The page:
" February 2016 "

2016 Epcot Flower and Garden Festival Preview

Happy Monday! We are only a little more than a week away from the 2016 Flower and Garden Festival at Epcot, and preparation is well underway at the park. Many of the flowers and topiaries are already installed, and I wanted to share a few photos of them with all of you today that I shot over the weekend.

The flower beds are installed, and monorail reflections frame them wonderfully.

The flower beds are installed, and monorail reflections frame them wonderfully.

The classic monorail shot from the other side of Future World.

The classic monorail shot from the other side of Future World.

Anna and Elsa have moved from the center of the park to Norway, which makes sense, as their ride and meet and greet open later this year in that location.

Anna and Elsa have moved from the center of the park to Norway, which makes sense, as their ride and meet and greet open later this year in that location.

They'll be replaced by a Ranger Mickey topiary in celebration of the 100th anniversary of the National Parks Service!

They’ll be replaced by a Ranger Mickey topiary in celebration of the 100th anniversary of the National Parks Service!

The festival is a great chance to get lots of colors in your photos and make some pretty great compositions.

The festival is a great chance to get lots of colors in your photos and make some pretty great compositions.

Captain Hook and Pan are back in the UK again this year.

Captain Hook and Pan are back in the UK again this year.

There is nothing quite like a monorail shot. Add all these flowers and color and it really is the best time of the year at Epcot.

There is nothing quite like a monorail shot. Add all these flowers and color and it really is the best time of the year at Epcot.

We’ll be sharing plenty of photos as the festival officially starts as well as some tutorials on ways to capture it best, so definitely make sure to keep an eye out for that. Are you excited to photograph Epcot in bloom? What’s your favorite lens for Flower and Garden Festival? Let us know in the comments!!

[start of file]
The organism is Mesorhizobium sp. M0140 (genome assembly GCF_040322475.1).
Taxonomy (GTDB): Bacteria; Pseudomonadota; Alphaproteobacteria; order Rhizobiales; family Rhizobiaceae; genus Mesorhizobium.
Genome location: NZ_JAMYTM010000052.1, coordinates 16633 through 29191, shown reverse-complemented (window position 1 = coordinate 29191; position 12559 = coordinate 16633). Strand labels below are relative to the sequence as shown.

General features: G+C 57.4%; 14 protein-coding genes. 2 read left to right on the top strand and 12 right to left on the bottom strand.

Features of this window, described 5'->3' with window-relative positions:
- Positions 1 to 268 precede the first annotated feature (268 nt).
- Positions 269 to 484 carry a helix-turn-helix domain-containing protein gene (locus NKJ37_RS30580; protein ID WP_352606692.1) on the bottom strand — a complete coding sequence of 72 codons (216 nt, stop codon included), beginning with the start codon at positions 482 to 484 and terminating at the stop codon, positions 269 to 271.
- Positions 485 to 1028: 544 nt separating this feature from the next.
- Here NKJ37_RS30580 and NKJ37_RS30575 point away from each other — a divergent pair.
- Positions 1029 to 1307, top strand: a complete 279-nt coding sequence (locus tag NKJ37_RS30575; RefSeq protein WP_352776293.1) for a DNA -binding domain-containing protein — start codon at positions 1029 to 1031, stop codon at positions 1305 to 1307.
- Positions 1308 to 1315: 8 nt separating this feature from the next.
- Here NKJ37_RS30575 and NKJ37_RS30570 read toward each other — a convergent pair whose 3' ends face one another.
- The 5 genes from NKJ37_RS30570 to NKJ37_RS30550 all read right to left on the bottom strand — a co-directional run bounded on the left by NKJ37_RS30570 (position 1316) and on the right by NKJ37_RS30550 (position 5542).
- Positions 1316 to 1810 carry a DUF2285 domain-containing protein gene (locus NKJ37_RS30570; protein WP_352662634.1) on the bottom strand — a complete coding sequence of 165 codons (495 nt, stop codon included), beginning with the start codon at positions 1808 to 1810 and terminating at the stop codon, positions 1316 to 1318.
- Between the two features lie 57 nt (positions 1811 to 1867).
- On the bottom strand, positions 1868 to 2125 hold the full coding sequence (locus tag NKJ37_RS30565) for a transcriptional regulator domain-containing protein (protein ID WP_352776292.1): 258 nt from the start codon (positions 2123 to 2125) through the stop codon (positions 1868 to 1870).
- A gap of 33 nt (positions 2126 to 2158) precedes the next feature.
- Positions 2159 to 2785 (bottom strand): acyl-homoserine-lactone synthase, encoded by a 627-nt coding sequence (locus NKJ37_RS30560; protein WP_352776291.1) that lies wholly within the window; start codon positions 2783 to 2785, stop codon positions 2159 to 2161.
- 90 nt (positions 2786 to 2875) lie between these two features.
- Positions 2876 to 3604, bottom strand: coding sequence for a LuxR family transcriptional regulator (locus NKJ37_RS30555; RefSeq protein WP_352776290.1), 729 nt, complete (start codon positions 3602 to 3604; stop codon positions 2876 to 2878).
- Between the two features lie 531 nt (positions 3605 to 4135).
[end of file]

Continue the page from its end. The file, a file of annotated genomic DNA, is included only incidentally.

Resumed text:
For those curious, these were all shot with the Sony a7 and either the Zeiss 55mm F1.8 or Rokinon 14mm F2.8 lenses, both of which are available at our Amazon store. If you need anything from Amazon, clicking the link helps us keep the site running, at no extra cost to you! Thanks for reading!

Workflow (Part II), a Deal Alert and another poll

DEAL ALERT: 

Ben Hendel forwarded me a link on twitter to a Groupon for Canvas Prints……..a pretty good deal that you can combine with coupon code GREEN25 for an extra 25% off.  If you’ve been thinking about printing on Canvas, don’t let this deal pass you up.

 

WORKFLOW, Part II

Last Wednesday I wrote a quick article about Workflow and covered what I do with photos when I’m on a vacation.  In today’s post I’ll finish that discussion up with what I do with the photos once I get home.  Make sure you get all the way to the bottom of the article because we are running another poll.

I will be the first one to admit it that I’m a horder when it comes to holding on to digital photographers.  So please, don’t take what I’m writing as some kind of gospel.  I know there have been many, many discussions on the topic of getting rid of the bad photos in your catalog of images.  I know that it eats up hard drive space and makes backing things up more time consuming.  But I just can’t seem to find the heart / courage to delete large swaths of photos from my hard drive.

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All the photos from this post are from Hong Kong Disneyland.  I know the sky isn’t much to write home about here…..but you have to understand the Smog does not allow for big puffy white cloud and brilliant blue skies like Florida can.